Once the shot is away, you do not need to do any­thing - lit­er­ally. Do­ing noth­ing is prob­a­bly the most ne­glected as­pect of not just pis­tol, but ri­fle shoot­ing too. Just like a golfer fol­lows through on their swing, a pis­tol shooter must do the same af­ter a shot is re­leased. Al­low­ing the pis­tol to re­coil nat­u­rally will help you to main­tain the aim and not get into the bad habit of bring­ing the pis­tol down be­fore the pel­let has left the bar­rel. Fol­low-through is the fi­nal act in suc­cess­ful pis­tol shoot­ing and is very easy to learn, even with a re­coil­ing pis­tol. I will main­tain the aim and count to two af­ter re­leas­ing a shot, so that I know I have fol­lowed through. This can be dif­fi­cult with a spring pis­tol be­cause you will tem­po­rar­ily lose the

sight pic­ture due to the re­coil, but if you let the pis­tol re­coil nat­u­rally with­out bring­ing it down, you are be­ing con­sis­tent and will be re­warded with con­sis­tent re­sults – I promise.


I’ll fin­ish with that sim­ple ques­tion. You must want to hit the tar­get to be suc­cess­ful. By us­ing ap­plied and proven pis­tol-shoot­ing tech­niques, you WILL hit that tar­get. Be­fore pre­sent­ing the pis­tol, take a mo­ment to pic­ture in your mind what a suc­cess­ful shot means to you. It might be hit­ting the cen­tre of a match card, hit­ting a tin can at 20 yards, or split­ting a play­ing card edge on at six yards. Just be­lieve all of this is pos­si­ble and you are ca­pa­ble of the shot. Once you in­tro­duce neg­a­tiv­ity and doubt, you’ll miss be­fore you pull the trig­ger. Think pos­i­tively and you will hit the mark.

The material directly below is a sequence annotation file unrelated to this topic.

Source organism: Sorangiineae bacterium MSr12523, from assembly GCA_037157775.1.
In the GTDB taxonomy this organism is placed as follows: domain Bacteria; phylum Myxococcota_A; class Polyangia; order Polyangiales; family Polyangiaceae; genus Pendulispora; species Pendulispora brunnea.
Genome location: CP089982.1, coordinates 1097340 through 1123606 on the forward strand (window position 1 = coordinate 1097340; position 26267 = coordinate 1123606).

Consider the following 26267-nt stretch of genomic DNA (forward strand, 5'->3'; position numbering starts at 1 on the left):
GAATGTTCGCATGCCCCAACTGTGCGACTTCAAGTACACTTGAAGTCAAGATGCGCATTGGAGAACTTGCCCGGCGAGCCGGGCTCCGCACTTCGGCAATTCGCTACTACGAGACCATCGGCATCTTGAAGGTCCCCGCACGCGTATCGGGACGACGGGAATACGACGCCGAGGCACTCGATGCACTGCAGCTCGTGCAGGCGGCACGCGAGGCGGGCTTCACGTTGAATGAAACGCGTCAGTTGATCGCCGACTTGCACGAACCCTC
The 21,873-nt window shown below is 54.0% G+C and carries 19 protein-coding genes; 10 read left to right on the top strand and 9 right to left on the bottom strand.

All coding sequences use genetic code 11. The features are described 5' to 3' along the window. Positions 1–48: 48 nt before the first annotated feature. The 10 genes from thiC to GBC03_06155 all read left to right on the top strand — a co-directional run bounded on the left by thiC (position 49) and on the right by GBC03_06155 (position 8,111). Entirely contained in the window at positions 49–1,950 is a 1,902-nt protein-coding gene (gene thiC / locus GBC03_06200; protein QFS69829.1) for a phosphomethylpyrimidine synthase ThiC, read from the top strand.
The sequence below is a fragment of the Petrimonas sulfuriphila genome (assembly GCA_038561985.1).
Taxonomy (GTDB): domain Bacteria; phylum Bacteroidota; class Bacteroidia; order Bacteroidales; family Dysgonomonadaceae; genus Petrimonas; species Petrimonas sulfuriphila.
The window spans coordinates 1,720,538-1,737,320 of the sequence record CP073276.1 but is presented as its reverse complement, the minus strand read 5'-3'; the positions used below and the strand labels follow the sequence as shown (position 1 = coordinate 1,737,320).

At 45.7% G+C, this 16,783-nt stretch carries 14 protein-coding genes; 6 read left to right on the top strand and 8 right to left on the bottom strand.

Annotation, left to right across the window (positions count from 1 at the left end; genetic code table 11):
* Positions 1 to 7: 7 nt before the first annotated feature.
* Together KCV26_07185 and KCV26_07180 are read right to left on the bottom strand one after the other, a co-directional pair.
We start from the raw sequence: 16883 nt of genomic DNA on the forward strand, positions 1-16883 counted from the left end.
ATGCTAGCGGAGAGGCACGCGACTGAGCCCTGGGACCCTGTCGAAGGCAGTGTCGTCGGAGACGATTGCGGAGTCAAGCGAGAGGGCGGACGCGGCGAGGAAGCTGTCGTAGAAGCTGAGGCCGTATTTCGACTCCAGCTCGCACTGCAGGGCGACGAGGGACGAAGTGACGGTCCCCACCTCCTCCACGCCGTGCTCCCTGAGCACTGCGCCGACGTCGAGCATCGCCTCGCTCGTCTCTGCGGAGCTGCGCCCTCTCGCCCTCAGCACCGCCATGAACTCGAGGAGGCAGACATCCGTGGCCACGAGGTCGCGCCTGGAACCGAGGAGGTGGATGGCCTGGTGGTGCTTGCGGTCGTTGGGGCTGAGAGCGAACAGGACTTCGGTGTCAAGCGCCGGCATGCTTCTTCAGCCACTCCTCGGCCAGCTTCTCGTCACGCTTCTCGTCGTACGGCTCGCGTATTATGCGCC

We­b­ley in­tro­duced the prin­ci­ple of an ad­justable trig­ger dur­ing the mid-1920s. The for­ward-fac­ing ad­just­ing screw varies the de­gree of pis­ton to sear con­tact. Use the pad of the fore­fin­ger against the trig­ger blade.

WRONG. If you use the fin­ger joint to ap­ply pres­sure on the trig­ger, you re­duce con­trol be­cause there are fewer nerves in this area.

The Luger’s fixed sights mean that you may have to aim off to hit the mark. Luck­ily, my pis­tol shoots to the point of aim.

Not all trig­gers are ad­justable, but the Colt SAA has a par­tic­u­larly crisp and pleas­ant re­lease.

A match pis­tol’s trig­ger can be ad­justed ev­ery which way and down to a very light re­lease weight.

The trig­ger fin­ger should be clear of the pis­tol’s body dur­ing the re­lease. Only the pad touches the trig­ger or pis­tol.